Kodiak launch complex is selling point for Alaska’s US Space Command bid

A federal government-sponsored tactical satellite lifts off from the Pacific Spaceport Complex in Kodiak, operated by the Alaska Aerospace Corporation. (Photo by John F. Williams)

In an op-ed for the Washington Examiner Monday morning, Alaska Gov. Dunleavy highlighted the Pacific Spaceport Complex in Kodiak to make a case that Anchorage and southcentral Alaska should be the permanent headquarters of US Space Command.

Right now, the Space Command headquarters is at Peterson Air Force Base in Colorado Springs, Colorado. In May, the US Department of Defense announced a bidding process for selecting the permanent location of Space Command HQ.

On June 12, Alaska Governor Dunleavy and Anchorage Mayor Ethan Berkowitz formally entered their bid proposing Anchorage as the new headquarters, and since then have cited Kodiak’s launch complex, the Pacific Spaceport, to help make their appeal.

Dunleavy’s op-ed this week underscored Kodiak’s place in Alaska’s aerospace industry and in the country’s military projects.

However, both the governor’s office and Alaska Aerospace Corporation, which runs the Pacific Spaceport Complex, say that, if Anchorage is chosen as Space Command headquarters, Kodiak may not necessarily see more military launches from the Pacific Spaceport Complex.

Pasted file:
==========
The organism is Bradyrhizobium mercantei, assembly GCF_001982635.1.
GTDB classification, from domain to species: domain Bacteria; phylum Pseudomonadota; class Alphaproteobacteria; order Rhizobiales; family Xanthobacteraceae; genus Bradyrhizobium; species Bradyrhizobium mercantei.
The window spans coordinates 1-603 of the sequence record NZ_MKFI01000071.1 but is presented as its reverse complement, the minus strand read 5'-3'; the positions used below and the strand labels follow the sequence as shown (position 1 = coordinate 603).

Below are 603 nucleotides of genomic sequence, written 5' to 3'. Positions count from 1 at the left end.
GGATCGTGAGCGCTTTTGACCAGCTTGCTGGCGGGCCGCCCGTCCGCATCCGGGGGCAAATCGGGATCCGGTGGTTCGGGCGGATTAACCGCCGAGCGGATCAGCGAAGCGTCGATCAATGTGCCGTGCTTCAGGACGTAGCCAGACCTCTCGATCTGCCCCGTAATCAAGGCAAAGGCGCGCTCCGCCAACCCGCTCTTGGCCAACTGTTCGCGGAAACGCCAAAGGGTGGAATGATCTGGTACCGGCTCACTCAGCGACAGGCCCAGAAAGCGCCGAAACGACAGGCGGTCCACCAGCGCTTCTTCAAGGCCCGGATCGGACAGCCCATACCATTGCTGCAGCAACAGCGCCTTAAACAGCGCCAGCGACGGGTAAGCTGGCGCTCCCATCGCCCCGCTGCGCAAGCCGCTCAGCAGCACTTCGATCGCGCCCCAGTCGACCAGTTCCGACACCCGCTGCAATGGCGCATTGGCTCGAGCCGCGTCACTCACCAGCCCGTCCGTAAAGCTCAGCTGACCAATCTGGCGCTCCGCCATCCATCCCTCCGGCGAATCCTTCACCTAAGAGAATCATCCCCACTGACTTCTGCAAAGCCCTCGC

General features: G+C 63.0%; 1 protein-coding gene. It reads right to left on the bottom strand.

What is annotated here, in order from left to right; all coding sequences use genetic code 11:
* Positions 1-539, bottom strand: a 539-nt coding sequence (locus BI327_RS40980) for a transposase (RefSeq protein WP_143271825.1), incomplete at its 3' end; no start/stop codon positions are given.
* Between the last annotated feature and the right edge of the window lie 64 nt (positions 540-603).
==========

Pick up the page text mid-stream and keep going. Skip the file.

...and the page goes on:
Alaska Aerospace CEO, Mark Lester said, “I don’t want anybody to confuse that. Alaska Aerospace continues to build aerospace in the state and this is one opportunity with  US Space command headquarters that doesn’t make the Kodiak launch site a  military base. There would be no intent to do that we worked long and hard to get FAA commercial spaceport license. Commercial opportunities continue to grow.”

Lester acknowledged that nearly all launches from the Pacific Spaceport have supported US military projects.

Jeff Turner, Deputy Director of Communications for Gov. Dunleavy, also said that the Kodiak spaceport can be used for military purposes if needed, but could not speculate if the spaceport is planned to support US Space Command military missions.

According to Turner, Gov. Dunleavy’s inclusion of the Pacific Spaceport Complex in his proposal is to highlight Alaska’s space launch facilities, and should not be interpreted as a statement about military projects at the spaceport.

Lester reiterated that the Kodiak launch complex is part of this proposal campaign to promote the idea of an Anchorage Space Command HQ as it demonstrates Alaska’s overall space capabilities, including the Poker Flat site in Fairbanks.

“It’s important wherever US Space Command is housed is to have space capabilities that surround it. Not that they are directing those capabilities or there’s a direct line, but having a workforce that understands how various elements of space assets come together to support our war fighting capabilities. The spaceport has had long support in military launches, government launches, suborbital tests. That’s an important piece of knowledge having here in Alaska.”

Lester said that if the state’s Space Command proposal is approved, they will have to build another spaceport for related missions and projects.

In the meantime, the US Air Force is tasked with reviewing all of the headquarter nominees, and is expected to make their selection in early 2021.

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